• Guidance for Members of LLCs and Partners in Partnerships. If you are an owner in an entity taxed as a partnership, the new guidance indicates that you should not file a separate PPP Loan application. Instead, if you are an “general active partners,” you may include your guaranteed payments and equity distributions (capped at $100,000) as your annual “wages” in the PPP Loan amount calculation. It is unclear what “general active partner” means. We think that the intended meaning is that the owner must not be merely a passive investor but instead must be actively providing services to the company.


  • Expanded Eligibility for Companies with Gambling Revenue. Companies for which less than half of their revenue comes from legal gambling are now eligible so long as their 2019 revenues from gambling did not exceed $1,000,000 (net of gambling payouts but without subtracting any other costs).


  • Guidance for Hotels, Restaurants and Franchises. Additional guidance on the waiver of the affiliation rules has been issued for companies with a NAICS code beginning with 72 and for franchises.

These are just the highlights. It is worth reading the full FAQ and, if you are an independent contractor or sole proprietor, reading the full third Interim Final Rule. If you haven’t yet sent in your application, it is worth checking this link regularly to see if the FAQ has been updated:

Based on our experience and from the collected wisdom from clients who have been through the process, below are some helpful tips:

  • Be thoughtful about whether to move forward with your application at all. For many of you, it is an easy “yes” if you need these funds so as not to close your business. For some of you, a more thoughtful and deliberate analysis might be needed if you haven’t yet seen decreased revenue or increased costs. For those select few for whom business is actually doing better in this environment, we do not think you should be applying for a PPP Loan unless you have compelling, evidence-backed reasons as to why a PPP Loan is still needed.
  • Take the following actions to create an internal record in connection with your application:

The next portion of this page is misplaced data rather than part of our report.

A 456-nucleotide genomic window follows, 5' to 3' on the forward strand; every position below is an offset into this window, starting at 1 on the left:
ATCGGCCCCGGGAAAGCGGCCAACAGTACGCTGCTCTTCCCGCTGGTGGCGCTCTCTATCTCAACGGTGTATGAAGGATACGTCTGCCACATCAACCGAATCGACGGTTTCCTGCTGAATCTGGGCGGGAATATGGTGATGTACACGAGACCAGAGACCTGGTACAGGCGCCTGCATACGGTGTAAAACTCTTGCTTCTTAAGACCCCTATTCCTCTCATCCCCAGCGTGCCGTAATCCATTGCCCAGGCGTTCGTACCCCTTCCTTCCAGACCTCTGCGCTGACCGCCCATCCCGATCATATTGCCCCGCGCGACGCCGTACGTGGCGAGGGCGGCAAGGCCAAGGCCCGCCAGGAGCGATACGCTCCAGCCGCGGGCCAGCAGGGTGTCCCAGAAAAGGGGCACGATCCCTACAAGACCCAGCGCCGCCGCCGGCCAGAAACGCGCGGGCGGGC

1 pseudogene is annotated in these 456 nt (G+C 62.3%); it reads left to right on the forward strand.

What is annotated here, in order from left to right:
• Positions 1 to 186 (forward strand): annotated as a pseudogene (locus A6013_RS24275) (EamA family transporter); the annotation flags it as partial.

• Draft an internal memo that lists out the reasons why the company has determined that “current economic uncertainty makes this loan request necessary to support the ongoing operations” of the company. Include in the memo such things as changes in top-line revenue; changes in costs; increases to AR aging; reduced liquidity; personnel decisions such as furloughs, layoffs, or salary reductions; closure of physical locations; market intelligence; and any other relevant facts and circumstances. Be specific, and keep in mind that, in case of audits, the letter may need to be reviewed years from now, when personnel may have changed and institutional knowledge may have been lost.
    • Have a board meeting or write up a board consent that gives management the authority to apply for and enter into the PPP Loan.
  • Upon receiving funds, be meticulous in documenting how the funds are spent, and make sure that they are only spent for eligible expenses. Remember that funds must be spent within 8 weeks of receiving them if you want them to be eligible for forgiveness.
  • If you have an existing loan or line of credit with a lender, make sure that your existing loan documents allow for you to take on this additional unsecured debt. If they do prohibit it, we recommend working with your existing lender for purposes of your PPP Loan application. Ask them to formally consent in writing to your obtaining a PPP Loan.
  • If you don’t have an existing loan or line of credit with a lender, and if you haven’t submitted your application yet, do your research regarding the speed of your existing bank versus other lenders that are accepting new customers. Google, ask people in your network, or feel free to reach out to us.
  • Push back on a bank’s request for a letter from counsel or a legal opinion in connection with your loan application. Most banks do not require this, and we do not think it is appropriate in this situation—it unnecessarily adds costs for you.
  • If you are a VC-backed company, the NVCA has put out some helpful guidance on preparing your loan application. Note that the affiliate attribution rules are nuanced, so we do recommend reaching out to legal counsel to assist with that analysis.
  • If there are curative actions you need to take to deal with an affiliation issue, you should have these curative actions completed prior to submitting your application. The affiliation test might be applied as of the date the application is submitted to the lender, as of the date the lender submits the application to the SBA, or as of the date the lender approves the loan—it’s still unclear which date governs. However, you are making a certification in your application that the company qualifies for the loan, so best practice is to make sure there are no uncured disqualifying affiliation issues before you sign the application.

If you have questions about how to navigate COVID-19 related impacts pertaining to the Paycheck Protection Program or any other business matters or contractual commitments, please don’t hesitate to contact us.